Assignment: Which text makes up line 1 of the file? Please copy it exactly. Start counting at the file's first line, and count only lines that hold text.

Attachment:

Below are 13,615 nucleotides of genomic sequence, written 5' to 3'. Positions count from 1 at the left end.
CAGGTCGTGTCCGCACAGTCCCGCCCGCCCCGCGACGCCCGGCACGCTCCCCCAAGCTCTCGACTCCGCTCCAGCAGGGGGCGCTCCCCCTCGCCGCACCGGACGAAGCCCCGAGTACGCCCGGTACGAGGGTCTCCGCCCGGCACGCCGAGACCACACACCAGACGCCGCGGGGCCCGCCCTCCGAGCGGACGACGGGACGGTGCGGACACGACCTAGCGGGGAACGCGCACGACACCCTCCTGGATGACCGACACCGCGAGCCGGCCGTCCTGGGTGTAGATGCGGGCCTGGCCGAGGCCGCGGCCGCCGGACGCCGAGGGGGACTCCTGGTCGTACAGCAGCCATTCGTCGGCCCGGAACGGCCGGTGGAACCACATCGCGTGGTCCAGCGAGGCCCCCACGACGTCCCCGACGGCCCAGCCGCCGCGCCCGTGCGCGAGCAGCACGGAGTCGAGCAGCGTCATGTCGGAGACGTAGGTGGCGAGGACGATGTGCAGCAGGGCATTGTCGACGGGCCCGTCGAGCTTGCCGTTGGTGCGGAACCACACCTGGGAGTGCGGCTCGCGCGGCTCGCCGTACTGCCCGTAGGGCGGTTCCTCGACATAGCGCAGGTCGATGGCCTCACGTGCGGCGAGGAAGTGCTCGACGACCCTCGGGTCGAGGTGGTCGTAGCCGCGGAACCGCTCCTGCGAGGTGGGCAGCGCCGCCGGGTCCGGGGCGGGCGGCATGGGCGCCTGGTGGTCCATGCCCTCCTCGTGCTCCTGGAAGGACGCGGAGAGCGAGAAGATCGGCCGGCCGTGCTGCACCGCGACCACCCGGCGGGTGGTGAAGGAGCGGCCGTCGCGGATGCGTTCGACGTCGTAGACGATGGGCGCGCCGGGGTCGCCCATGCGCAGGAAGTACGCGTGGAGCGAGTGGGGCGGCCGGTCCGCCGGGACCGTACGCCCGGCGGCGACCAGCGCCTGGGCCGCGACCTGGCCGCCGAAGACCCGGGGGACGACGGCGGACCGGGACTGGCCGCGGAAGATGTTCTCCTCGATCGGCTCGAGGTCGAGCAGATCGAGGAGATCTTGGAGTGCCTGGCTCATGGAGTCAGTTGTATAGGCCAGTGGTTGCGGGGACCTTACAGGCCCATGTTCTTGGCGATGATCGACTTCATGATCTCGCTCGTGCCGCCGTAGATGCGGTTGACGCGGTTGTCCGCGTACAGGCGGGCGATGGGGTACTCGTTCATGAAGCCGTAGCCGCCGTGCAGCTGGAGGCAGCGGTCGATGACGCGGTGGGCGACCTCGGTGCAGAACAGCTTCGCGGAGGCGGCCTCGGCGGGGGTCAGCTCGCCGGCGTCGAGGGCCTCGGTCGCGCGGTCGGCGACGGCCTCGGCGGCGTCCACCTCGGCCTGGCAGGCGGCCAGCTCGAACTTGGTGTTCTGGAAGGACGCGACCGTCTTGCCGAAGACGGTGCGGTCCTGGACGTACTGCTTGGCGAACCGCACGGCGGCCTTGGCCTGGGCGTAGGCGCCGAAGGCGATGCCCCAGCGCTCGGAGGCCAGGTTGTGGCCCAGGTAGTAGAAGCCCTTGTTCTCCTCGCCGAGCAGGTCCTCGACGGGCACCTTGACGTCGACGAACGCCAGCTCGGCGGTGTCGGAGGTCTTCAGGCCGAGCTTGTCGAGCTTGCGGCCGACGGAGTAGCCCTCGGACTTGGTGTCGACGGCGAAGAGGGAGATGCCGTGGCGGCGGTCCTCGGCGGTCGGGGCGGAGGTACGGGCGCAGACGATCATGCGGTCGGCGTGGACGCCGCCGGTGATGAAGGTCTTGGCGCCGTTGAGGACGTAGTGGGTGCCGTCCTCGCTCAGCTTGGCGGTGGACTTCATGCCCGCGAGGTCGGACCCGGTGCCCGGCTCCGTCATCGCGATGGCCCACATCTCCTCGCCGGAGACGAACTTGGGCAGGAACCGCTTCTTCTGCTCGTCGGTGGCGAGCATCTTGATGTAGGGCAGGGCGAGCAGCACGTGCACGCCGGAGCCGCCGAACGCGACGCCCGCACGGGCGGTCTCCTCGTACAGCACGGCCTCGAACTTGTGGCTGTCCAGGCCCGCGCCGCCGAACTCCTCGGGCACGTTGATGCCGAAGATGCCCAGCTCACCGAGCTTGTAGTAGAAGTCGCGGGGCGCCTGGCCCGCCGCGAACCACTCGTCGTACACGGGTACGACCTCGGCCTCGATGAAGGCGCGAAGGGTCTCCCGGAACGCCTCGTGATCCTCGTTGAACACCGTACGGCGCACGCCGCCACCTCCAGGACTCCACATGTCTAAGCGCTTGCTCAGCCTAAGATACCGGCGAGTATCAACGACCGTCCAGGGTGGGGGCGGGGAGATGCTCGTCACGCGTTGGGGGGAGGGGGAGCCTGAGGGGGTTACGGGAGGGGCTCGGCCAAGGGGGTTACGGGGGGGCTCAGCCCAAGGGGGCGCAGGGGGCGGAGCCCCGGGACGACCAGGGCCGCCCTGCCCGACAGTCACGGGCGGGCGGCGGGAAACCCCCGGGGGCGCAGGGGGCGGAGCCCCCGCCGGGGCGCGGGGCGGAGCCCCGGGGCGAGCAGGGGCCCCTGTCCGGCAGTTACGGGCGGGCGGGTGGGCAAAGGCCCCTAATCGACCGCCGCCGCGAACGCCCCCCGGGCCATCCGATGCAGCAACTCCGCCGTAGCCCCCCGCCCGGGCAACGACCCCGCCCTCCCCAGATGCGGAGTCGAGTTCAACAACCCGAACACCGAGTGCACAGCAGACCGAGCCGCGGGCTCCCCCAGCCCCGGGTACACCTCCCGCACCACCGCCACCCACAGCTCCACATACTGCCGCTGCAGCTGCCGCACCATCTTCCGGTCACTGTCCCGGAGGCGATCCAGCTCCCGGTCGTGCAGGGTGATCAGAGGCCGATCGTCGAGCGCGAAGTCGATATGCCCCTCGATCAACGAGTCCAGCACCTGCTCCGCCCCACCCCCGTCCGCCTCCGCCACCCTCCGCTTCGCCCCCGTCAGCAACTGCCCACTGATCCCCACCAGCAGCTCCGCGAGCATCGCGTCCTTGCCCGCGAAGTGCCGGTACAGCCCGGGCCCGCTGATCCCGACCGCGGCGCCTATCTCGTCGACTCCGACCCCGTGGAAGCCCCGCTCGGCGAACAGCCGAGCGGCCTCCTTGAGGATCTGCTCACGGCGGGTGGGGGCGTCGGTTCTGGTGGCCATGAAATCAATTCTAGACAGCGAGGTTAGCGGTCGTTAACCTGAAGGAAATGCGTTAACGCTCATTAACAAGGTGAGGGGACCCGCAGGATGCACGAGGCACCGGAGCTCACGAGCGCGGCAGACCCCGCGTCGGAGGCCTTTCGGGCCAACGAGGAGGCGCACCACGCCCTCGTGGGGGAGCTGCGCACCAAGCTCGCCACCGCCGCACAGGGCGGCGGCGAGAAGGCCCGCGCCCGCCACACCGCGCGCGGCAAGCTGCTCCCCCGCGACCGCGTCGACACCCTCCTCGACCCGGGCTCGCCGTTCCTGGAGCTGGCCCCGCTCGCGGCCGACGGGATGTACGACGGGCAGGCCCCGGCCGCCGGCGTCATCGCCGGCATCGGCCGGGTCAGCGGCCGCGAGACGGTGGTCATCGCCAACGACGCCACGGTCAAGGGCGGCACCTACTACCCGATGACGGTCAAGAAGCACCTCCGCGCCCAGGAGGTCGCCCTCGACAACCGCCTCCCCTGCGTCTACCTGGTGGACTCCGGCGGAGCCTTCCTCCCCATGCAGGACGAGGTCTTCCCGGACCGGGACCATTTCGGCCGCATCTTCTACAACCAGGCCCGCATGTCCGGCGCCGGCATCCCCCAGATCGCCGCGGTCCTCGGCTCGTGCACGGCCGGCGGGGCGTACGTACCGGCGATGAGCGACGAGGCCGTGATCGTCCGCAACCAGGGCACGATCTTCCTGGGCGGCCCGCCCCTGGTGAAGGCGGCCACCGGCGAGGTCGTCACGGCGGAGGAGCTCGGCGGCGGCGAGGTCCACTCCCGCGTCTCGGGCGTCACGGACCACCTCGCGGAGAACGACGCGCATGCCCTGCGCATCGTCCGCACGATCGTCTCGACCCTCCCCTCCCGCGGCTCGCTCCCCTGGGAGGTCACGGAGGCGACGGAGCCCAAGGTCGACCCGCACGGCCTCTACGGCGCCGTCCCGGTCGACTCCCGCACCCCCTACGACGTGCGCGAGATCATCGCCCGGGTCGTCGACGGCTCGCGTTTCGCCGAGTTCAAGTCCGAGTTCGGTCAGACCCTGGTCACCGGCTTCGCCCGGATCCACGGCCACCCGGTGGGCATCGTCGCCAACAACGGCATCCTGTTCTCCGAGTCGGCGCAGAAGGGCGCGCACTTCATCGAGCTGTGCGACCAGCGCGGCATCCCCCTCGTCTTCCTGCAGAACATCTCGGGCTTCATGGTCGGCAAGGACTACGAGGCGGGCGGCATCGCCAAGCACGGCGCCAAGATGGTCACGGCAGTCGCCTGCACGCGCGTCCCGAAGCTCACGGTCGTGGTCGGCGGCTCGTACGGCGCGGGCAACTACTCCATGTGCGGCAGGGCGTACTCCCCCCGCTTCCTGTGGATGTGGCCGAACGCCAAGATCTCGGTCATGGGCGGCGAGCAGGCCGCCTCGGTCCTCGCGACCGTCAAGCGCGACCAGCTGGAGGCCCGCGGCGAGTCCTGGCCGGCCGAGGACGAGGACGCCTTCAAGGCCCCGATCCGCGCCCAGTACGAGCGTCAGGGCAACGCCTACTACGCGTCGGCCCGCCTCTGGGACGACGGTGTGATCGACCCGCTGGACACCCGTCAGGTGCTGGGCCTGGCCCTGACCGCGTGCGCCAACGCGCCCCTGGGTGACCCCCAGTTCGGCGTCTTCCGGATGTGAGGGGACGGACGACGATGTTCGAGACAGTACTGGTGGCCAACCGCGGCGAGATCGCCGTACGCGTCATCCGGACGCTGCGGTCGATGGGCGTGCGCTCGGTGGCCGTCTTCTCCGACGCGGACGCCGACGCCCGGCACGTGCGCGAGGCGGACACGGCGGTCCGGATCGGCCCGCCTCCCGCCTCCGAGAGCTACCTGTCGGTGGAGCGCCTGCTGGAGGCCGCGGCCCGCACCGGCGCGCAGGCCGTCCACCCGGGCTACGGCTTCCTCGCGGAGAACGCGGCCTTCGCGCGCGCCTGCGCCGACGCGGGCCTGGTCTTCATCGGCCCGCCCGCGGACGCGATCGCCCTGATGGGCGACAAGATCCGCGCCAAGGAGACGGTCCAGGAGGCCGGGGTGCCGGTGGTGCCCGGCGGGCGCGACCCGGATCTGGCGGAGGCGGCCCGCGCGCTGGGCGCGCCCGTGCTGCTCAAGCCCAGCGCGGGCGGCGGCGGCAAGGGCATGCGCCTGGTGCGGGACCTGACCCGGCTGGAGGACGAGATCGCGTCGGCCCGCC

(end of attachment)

Below are 13,615 nucleotides of genomic sequence, written 5' to 3'. Positions count from 1 at the left end.